So who was the stunned little Umbreon? That would be me. I actually froze in mid-stride and had to sit on my haunches. I'd been unconscious for that long? No wonder Tommy left. He probably had so many things to do.
Shaking my head, I snapped out of my daze. Tava placed me on the suitcase and she wheeled it down the sidewalk to the bus station. She had told me that we'd be taking a bus to Saffron. I watched as the scenery flowed by me. My gaze ran up to the cliffs. In the sunshine, they were gorgeous. It was a beautiful afternoon, with the sun shining in a brilliant blue, cloudless sky.
I frowned at the cliffs. They looked so innocuous, so harmless, but my aching foreleg spoke volumes that they weren't. The suitcase jostled as Tava pulled it up a ramp to the bus station. I watched those cliffs recede once we were on the bus, a clean fueled machine that didn't pollute.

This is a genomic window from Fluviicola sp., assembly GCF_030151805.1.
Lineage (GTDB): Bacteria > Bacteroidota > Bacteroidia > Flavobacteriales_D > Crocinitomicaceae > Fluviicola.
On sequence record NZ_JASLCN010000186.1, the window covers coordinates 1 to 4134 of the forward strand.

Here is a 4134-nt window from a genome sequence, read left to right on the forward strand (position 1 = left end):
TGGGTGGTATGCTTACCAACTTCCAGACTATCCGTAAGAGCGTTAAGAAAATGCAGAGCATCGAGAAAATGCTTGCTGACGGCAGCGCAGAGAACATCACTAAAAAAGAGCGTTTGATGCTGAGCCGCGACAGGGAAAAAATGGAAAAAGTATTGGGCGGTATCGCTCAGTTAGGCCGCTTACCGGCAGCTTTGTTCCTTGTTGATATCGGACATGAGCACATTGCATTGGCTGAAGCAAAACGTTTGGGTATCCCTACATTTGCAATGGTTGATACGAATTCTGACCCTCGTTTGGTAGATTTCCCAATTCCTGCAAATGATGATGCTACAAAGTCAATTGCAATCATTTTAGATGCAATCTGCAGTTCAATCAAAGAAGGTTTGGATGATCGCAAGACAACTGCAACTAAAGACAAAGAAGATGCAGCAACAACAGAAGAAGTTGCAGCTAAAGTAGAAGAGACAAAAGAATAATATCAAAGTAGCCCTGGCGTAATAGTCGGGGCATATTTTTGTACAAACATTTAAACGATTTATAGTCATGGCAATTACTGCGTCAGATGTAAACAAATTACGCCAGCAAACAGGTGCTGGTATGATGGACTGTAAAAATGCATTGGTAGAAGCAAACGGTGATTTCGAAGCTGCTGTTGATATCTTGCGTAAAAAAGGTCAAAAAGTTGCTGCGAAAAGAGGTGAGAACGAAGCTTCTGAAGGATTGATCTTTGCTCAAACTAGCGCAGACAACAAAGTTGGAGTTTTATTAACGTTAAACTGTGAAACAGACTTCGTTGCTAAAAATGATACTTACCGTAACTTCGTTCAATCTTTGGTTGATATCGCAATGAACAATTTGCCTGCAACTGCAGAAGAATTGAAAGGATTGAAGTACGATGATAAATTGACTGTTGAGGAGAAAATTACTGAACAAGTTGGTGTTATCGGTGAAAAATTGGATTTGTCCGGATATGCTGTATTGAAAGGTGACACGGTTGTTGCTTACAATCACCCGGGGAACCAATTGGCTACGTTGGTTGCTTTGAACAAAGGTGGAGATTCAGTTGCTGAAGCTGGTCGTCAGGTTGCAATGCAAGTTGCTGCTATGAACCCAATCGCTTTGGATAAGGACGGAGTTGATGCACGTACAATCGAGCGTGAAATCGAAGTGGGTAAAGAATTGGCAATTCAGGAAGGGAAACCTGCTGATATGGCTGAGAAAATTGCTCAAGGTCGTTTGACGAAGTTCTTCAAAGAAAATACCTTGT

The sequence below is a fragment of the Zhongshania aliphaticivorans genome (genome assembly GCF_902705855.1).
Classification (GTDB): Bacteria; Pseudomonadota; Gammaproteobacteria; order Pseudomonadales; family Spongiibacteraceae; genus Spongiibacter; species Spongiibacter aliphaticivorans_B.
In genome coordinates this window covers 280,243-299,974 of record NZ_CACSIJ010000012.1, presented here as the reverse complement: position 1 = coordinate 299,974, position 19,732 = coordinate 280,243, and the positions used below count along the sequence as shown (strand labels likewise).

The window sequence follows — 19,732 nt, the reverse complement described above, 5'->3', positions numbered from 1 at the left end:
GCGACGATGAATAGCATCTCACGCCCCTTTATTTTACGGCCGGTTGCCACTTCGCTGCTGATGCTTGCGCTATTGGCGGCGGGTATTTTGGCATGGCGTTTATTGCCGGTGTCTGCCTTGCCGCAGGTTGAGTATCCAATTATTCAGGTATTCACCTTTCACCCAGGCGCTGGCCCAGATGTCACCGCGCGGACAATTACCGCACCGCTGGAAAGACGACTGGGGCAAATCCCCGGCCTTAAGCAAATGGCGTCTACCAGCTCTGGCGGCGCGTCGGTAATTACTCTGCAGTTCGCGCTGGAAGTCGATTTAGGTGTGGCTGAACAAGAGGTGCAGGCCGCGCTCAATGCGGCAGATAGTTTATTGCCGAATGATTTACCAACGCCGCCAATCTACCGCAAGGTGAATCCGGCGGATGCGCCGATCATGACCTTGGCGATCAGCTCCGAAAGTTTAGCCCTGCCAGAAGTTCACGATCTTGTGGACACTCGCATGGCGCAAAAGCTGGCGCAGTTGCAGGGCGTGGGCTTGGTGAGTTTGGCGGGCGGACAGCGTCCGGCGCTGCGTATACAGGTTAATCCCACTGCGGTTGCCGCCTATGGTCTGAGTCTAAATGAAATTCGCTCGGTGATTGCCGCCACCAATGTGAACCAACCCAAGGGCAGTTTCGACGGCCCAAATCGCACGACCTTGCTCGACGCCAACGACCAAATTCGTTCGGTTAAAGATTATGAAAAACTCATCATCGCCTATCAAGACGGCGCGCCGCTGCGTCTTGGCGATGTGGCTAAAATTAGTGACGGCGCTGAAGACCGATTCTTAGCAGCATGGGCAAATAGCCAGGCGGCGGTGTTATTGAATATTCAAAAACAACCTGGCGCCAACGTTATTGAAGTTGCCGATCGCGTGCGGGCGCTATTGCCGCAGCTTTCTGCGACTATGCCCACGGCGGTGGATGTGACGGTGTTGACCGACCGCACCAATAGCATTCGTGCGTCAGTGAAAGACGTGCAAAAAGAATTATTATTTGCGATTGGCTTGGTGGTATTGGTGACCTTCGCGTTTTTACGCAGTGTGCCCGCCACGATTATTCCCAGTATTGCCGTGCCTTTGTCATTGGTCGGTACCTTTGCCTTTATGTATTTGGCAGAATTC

The cliffs slowly got smaller, and finally vanished behind trees, only finally out of my sight due to nature. I'm sure if the road was clear, I could see them right till we got to Saffron. I finally turned my head away from the window, catching a glimpse of a herd of Tauros running in a fenced in field.
Lying my head against Tava's legs, I tried to get some sleep. Closing my eyes against the brilliant sunlight, feeling the sun's rays heating my coat, I let the bouncing of the bus rock me to sleep.
Saffron was a city so different from Lavender that it was incredibly refreshing. There was no death, no cemeteries. People bustled to and fro, shopping, going out with friends, and just living. There were street performers, little carts with food, and pokemon demonstrations.
One other thing Saffron had was a very powerful psychic by the name of Sabrina.
"What are we doing here?" I asked as we walked up to a…"Are we going to battle?"
"No!" Tava laughed, "We're here to see someone in the gym, but we're not going to battle."
The doors opened with a soft hiss, and we stepped through, luggage and all. I was walking by Tava's side. Well, limping anyway. The air was cool and the building was quiet. There were none of the usual sounds one would hear in a human building. No heels clicking on a tiled floor (and there were tiles everywhere here), no laughing, or –
"This place is creepy," I muttered, but followed Tava to what looked like a reception desk.